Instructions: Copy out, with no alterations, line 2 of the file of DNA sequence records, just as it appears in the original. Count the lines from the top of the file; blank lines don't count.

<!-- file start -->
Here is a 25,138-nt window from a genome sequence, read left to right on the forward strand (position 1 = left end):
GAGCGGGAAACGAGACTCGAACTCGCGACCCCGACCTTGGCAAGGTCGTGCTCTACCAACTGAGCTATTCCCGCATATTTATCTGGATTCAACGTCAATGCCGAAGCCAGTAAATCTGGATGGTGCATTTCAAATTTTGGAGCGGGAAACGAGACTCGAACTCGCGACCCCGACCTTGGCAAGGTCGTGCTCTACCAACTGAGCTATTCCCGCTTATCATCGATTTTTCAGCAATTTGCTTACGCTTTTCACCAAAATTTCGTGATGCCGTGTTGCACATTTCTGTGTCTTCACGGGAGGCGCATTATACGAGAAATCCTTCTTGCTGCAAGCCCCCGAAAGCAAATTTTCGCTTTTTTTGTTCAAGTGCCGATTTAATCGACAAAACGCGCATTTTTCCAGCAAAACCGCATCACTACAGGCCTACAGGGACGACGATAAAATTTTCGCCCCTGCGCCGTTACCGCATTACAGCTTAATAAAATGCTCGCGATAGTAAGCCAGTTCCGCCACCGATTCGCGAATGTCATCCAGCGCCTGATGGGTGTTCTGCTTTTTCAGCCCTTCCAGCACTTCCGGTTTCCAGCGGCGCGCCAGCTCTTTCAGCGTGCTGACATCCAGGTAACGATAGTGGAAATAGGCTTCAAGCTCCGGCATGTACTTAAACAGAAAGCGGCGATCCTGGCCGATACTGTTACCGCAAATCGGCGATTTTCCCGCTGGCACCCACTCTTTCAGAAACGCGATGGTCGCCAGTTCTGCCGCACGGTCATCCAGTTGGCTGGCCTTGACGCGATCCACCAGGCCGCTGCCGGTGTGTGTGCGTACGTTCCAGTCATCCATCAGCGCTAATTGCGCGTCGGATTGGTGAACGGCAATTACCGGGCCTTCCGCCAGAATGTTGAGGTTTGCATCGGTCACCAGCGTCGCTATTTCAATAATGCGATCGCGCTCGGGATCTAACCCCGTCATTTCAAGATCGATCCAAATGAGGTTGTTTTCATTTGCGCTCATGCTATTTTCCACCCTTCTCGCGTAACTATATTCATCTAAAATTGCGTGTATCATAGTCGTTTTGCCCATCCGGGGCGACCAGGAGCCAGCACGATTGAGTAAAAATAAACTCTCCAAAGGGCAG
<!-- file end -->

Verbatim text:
GAGCGGGAAACGAGACTCGAACTCGCGACCCCGACCTTGGCAAGGTCGTGCTCTACCAACTGAGCTATTCCCGCATATTTATCTGGATTCAACGTCAATGCCGAAGCCAGTAAATCTGGATGGTGCATTTCAAATTTTGGAGCGGGAAACGAGACTCGAACTCGCGACCCCGACCTTGGCAAGGTCGTGCTCTACCAACTGAGCTATTCCCGCTTATCATCGATTTTTCAGCAATTTGCTTACGCTTTTCACCAAAATTTCGTGATGCCGTGTTGCACATTTCTGTGTCTTCACGGGAGGCGCATTATACGAGAAATCCTTCTTGCTGCAAGCCCCCGAAAGCAAATTTTCGCTTTTTTTGTTCAAGTGCCGATTTAATCGACAAAACGCGCATTTTTCCAGCAAAACCGCATCACTACAGGCCTACAGGGACGACGATAAAATTTTCGCCCCTGCGCCGTTACCGCATTACAGCTTAATAAAATGCTCGCGATAGTAAGCCAGTTCCGCCACCGATTCGCGAATGTCATCCAGCGCCTGATGGGTGTTCTGCTTTTTCAGCCCTTCCAGCACTTCCGGTTTCCAGCGGCGCGCCAGCTCTTTCAGCGTGCTGACATCCAGGTAACGATAGTGGAAATAGGCTTCAAGCTCCGGCATGTACTTAAACAGAAAGCGGCGATCCTGGCCGATACTGTTACCGCAAATCGGCGATTTTCCCGCTGGCACCCACTCTTTCAGAAACGCGATGGTCGCCAGTTCTGCCGCACGGTCATCCAGTTGGCTGGCCTTGACGCGATCCACCAGGCCGCTGCCGGTGTGTGTGCGTACGTTCCAGTCATCCATCAGCGCTAATTGCGCGTCGGATTGGTGAACGGCAATTACCGGGCCTTCCGCCAGAATGTTGAGGTTTGCATCGGTCACCAGCGTCGCTATTTCAATAATGCGATCGCGCTCGGGATCTAACCCCGTCATTTCAAGATCGATCCAAATGAGGTTGTTTTCATTTGCGCTCATGCTATTTTCCACCCTTCTCGCGTAACTATATTCATCTAAAATTGCGTGTATCATAGTCGTTTTGCCCATCCGGGGCGACCAGGAGCCAGCACGATTGAGTAAAAATAAACTCTCCAAAGGGCAG